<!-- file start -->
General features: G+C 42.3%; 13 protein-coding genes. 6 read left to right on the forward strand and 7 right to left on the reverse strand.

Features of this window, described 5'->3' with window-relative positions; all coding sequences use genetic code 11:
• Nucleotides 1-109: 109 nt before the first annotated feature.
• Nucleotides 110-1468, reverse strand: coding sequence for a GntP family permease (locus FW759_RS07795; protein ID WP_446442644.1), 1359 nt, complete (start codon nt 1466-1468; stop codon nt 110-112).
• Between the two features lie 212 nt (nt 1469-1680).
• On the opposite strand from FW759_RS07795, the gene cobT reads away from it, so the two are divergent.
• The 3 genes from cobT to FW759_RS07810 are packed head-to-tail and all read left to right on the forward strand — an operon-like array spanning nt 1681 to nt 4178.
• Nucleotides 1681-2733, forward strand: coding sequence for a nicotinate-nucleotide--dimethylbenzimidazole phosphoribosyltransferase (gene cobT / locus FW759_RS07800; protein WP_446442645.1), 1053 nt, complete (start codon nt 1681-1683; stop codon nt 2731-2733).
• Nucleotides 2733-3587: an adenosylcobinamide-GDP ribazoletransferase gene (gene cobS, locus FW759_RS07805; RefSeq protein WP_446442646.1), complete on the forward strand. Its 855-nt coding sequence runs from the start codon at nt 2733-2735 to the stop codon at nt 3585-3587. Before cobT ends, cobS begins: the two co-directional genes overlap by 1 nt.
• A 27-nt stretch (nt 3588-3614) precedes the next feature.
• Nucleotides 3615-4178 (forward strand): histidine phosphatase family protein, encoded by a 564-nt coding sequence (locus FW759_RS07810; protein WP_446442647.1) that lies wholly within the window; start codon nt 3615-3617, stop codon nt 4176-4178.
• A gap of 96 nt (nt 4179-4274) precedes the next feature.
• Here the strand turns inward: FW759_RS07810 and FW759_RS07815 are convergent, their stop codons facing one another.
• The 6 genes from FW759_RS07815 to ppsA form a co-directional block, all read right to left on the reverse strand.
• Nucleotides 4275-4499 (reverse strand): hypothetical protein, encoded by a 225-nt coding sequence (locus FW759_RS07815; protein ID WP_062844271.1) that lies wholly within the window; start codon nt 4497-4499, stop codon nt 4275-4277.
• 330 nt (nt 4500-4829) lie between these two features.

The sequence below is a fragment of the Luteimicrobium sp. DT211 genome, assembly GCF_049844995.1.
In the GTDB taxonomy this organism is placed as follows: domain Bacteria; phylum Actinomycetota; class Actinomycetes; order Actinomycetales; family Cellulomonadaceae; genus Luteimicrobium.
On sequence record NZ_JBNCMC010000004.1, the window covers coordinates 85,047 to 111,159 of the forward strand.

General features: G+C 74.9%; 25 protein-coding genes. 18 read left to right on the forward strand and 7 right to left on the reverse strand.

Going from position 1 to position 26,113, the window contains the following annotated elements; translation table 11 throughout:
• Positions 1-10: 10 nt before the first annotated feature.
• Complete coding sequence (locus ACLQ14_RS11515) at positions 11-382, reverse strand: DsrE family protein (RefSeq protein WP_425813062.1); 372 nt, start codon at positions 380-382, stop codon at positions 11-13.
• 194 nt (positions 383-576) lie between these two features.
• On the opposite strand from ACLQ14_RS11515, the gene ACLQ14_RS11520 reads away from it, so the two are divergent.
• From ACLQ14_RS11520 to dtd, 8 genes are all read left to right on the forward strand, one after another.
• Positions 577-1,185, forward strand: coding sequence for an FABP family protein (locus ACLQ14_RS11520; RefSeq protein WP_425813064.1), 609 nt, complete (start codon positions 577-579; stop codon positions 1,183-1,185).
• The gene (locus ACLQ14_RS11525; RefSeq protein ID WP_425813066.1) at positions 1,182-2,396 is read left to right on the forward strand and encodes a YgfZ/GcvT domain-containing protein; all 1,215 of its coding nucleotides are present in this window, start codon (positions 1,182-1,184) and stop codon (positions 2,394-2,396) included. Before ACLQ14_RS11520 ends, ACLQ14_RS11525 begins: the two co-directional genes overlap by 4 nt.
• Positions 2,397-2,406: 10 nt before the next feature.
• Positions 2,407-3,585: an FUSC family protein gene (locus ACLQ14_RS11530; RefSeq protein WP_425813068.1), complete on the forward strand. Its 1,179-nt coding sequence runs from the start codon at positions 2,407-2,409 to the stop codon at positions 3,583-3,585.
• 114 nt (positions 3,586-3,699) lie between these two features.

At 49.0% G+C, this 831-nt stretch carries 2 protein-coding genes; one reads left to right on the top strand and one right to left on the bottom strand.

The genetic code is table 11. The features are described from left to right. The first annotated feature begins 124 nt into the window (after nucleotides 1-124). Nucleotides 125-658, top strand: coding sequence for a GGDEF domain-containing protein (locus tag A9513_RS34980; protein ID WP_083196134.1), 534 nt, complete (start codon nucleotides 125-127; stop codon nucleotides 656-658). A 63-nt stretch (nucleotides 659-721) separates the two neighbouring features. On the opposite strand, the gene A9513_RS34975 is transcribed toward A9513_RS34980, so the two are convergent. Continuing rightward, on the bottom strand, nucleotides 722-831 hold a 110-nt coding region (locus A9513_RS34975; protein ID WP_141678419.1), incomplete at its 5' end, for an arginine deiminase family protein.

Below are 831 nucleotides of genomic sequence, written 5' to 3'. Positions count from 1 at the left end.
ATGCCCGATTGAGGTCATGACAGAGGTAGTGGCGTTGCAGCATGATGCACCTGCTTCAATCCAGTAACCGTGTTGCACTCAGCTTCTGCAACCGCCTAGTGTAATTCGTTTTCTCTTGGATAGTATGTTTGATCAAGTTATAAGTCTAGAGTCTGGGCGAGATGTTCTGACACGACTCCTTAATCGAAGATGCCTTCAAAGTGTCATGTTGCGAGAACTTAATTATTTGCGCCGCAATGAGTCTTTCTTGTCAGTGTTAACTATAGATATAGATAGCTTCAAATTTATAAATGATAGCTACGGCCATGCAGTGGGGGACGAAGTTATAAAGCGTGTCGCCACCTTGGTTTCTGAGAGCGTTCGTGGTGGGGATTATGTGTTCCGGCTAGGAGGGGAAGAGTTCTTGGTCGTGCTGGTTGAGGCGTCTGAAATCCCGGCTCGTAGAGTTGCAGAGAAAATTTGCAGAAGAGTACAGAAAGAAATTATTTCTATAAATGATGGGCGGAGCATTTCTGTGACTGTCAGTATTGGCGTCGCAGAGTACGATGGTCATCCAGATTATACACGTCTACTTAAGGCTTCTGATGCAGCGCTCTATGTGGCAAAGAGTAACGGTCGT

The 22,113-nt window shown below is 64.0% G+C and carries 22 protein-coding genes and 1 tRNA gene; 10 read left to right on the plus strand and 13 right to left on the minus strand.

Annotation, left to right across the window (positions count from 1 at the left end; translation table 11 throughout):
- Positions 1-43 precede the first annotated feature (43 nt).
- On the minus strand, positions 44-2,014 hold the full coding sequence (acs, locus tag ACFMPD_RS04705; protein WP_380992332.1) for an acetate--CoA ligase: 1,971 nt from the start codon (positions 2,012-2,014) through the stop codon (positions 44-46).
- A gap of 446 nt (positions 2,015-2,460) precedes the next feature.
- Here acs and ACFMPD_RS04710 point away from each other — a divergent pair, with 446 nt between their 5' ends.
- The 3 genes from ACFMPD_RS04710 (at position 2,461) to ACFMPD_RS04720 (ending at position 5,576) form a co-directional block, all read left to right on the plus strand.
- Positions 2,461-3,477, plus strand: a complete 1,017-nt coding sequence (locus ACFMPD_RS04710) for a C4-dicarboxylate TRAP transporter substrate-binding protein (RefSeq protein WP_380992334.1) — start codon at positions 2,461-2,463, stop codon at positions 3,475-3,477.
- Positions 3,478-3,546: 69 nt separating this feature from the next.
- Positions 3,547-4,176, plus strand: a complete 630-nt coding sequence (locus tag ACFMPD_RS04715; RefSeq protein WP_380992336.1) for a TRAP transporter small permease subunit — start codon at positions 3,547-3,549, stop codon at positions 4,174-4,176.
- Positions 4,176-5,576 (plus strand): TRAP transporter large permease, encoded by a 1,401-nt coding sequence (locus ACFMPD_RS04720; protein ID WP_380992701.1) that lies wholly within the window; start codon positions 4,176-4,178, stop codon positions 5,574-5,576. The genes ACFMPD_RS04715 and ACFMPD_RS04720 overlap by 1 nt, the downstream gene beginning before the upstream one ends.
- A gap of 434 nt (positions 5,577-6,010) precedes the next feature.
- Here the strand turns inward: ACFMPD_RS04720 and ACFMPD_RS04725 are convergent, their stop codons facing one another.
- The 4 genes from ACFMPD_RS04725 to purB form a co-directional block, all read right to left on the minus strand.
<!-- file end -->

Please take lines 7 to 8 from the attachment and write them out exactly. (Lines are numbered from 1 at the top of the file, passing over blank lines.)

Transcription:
• The 3 genes from cobT to FW759_RS07810 are packed head-to-tail and all read left to right on the forward strand — an operon-like array spanning nt 1681 to nt 4178.
• Nucleotides 1681-2733, forward strand: coding sequence for a nicotinate-nucleotide--dimethylbenzimidazole phosphoribosyltransferase (gene cobT / locus FW759_RS07800; protein WP_446442645.1), 1053 nt, complete (start codon nt 1681-1683; stop codon nt 2731-2733).